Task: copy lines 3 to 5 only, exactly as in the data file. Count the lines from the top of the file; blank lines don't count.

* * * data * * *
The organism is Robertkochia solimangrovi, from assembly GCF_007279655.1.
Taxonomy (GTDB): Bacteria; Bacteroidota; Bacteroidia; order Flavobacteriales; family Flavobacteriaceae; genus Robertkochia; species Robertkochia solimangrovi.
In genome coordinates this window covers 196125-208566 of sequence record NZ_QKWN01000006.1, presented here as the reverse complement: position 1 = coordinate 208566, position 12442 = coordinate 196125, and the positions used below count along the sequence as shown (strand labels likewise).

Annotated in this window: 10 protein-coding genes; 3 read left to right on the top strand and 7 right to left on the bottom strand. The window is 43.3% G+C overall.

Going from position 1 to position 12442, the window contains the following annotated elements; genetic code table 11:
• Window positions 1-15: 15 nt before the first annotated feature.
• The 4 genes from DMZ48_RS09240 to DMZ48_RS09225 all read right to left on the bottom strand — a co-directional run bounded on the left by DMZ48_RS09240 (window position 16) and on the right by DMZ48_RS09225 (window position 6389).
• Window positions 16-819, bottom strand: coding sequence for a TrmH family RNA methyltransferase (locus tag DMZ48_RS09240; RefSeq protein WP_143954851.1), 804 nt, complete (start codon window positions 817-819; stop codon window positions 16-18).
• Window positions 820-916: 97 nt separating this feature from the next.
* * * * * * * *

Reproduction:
In genome coordinates this window covers 196125-208566 of sequence record NZ_QKWN01000006.1, presented here as the reverse complement: position 1 = coordinate 208566, position 12442 = coordinate 196125, and the positions used below count along the sequence as shown (strand labels likewise).

Annotated in this window: 10 protein-coding genes; 3 read left to right on the top strand and 7 right to left on the bottom strand. The window is 43.3% G+C overall.

Going from position 1 to position 12442, the window contains the following annotated elements; genetic code table 11: